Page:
Larry Bertelsen v. Automated Tank
Manufacturing Inc. Hollick Solar Systems Ltd. and Conserval
Engineering Inc. v. Matrix Energy Inc. McCallum Industries Limited v. HJ Heinz
Company Australia Ltd. Health Canada released a Draft Guidance Document: Guidance Document for
Clinical Trial Sponsors – Clinical Trial
Applications. The content of this article is intended to provide a general
guide to the subject matter. Specialist advice should be sought
about your specific circumstances.
Statement of Claim Struck for Deficient Pleading of
The Defendant appealed an Order of a Prothonotary, allowing an amendment of a Statement of Claim. The Court reviewed the requirements for pleadings in a patent infringement action, and found that the paragraphs in the Amended Statement of Claim simply restated the claims of the patent in issue. The Court held that the pleadings are deficient, and that the Prothonotary erred in allowing the proposed amendments. The action was dismissed, with costs to the Defendant.
Motion for Summary Judgment Alleging Inutility Dismissed
Reinhard Delp v. Fresh Headies Internet Sales Ltd. et al.
The Plaintiff alleged patent infringement, and the Defendants raised a number of grounds of invalidity in defence. The Defendants brought the within motion, seeking summary judgment on the grounds of inutility.
The Court first noted that there was no evidence provided as to the understanding of a person skilled in the art of the claims. Accordingly, the Court was required to construe the claims without the aid of expert evidence. The Court found that the Defendants misconstrued the promise of the patent and that a person skilled in the art would be capable of optimally working the invention through routine trial and error. The Court held that even if wrong about the promise of the patent, the evidence was insufficient to warrant summary judgment.
Patent and Trade-Mark Infringement Action Dismissed
The Plaintiffs alleged patent infringement, trade-mark infringement, passing off and depreciation of the value of the goodwill in the registered trade-mark.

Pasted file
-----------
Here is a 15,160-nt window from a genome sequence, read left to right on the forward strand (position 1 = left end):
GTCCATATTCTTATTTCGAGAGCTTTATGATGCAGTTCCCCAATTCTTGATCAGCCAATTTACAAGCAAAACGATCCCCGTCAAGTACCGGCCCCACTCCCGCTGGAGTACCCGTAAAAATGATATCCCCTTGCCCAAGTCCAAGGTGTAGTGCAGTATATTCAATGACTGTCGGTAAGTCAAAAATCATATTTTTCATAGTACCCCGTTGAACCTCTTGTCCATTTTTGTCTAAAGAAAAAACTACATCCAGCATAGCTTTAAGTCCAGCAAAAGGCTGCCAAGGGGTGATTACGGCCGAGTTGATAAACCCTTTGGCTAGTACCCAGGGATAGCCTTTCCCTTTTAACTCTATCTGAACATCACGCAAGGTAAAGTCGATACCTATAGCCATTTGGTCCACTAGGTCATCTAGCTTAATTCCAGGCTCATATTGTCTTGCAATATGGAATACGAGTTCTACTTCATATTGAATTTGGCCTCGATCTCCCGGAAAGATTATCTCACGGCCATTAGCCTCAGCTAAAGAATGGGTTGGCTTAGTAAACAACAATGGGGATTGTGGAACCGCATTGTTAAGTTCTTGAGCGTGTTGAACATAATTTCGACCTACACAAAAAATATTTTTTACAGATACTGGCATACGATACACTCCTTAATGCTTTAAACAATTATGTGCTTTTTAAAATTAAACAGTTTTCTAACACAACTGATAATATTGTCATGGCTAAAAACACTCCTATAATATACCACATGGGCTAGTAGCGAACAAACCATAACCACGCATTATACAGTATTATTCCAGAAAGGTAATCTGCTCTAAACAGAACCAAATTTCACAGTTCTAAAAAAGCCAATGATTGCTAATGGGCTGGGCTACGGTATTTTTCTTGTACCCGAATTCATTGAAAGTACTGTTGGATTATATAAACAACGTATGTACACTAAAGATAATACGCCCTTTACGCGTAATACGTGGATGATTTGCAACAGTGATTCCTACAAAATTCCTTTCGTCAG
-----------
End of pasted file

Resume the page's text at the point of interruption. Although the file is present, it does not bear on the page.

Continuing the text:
The patent infringement allegation turned on the determination of whether an element of the impugned claims is an essential element. Following the test set out in Improver Corp. v. Remington when addressing a variant, the Court found that the plaintiffs failed to meet their burden of proving, on a balance of probabilities, that the variant does not have a material effect on the way the system works. The Court then determined that a person skilled in the art would have understood that the variant in the Defendant's system would have a material effect, and that strict compliance was required. Accordingly, the Court found no infringement of the patent.
The Defendant distributed systems designed by the Plaintiffs pursuant to various Distributor Agreements for a period of time, but the Agreement was not renewed. The Plaintiffs alleged that the trade-mark remained on the Defendant's website, and in various publications beyond the end of the Agreement. The Court found that the trade-mark was used by the Defendant on three occasions, but this use was not to represent the Defendant's system as that of the Plaintiffs. The Court therefore found no infringement, no passing-off and no depreciation of goodwill.
Other Cases of Interest
Application to Expunge Trade-Mark Dismissed
The Applicant filed a Notice of Application, seeking to expunge the Respondent's trade-mark "OX & PALM". The Applicant has a registration for the trade-mark "PALM & Device".
The Court first considered the Respondent's argument that the Applicant is not a "person interested", as required by the Trade-marks Act. The Court noted that the Applicant must establish that it will be affected or reasonably apprehends that it may be affected by the impugned trade-mark. Further, the Applicant must show that it would suffer damage if the trade-mark remained on the Register. The Court held that there was no such evidence in the within case. However, the Court noted that the "person interested" threshold is low, and accordingly considered the Applicant's arguments supporting its request for expungement.
The Court considered whether the two trade-marks are confusing and after reviewing the factors in section 6(5) of the Trade-marks Act as well as additional circumstances, the Court concluded that any similarities between the two trade-marks were insufficient to support a finding of confusion. In response to the Applicant's argument that the OX & PALM trade-mark was not distinctive at the time the within application was commenced, the Court found that it was "adapted so as to distinguish". Accordingly, the Court dismissed the application.
Other Industry News
Larry Bertelsen v. Automated Tank
Hollick Solar Systems Ltd. and Conserval
Engineering Inc. v. Matrix Energy Inc.
McCallum Industries Limited v. HJ Heinz
Company Australia Ltd.
Health Canada released a Draft Guidance Document: Guidance Document for Clinical Trial Sponsors – Clinical Trial Applications.About BLG
The content of this article is intended to provide a general guide to the subject matter. Specialist advice should be sought about your specific circumstances.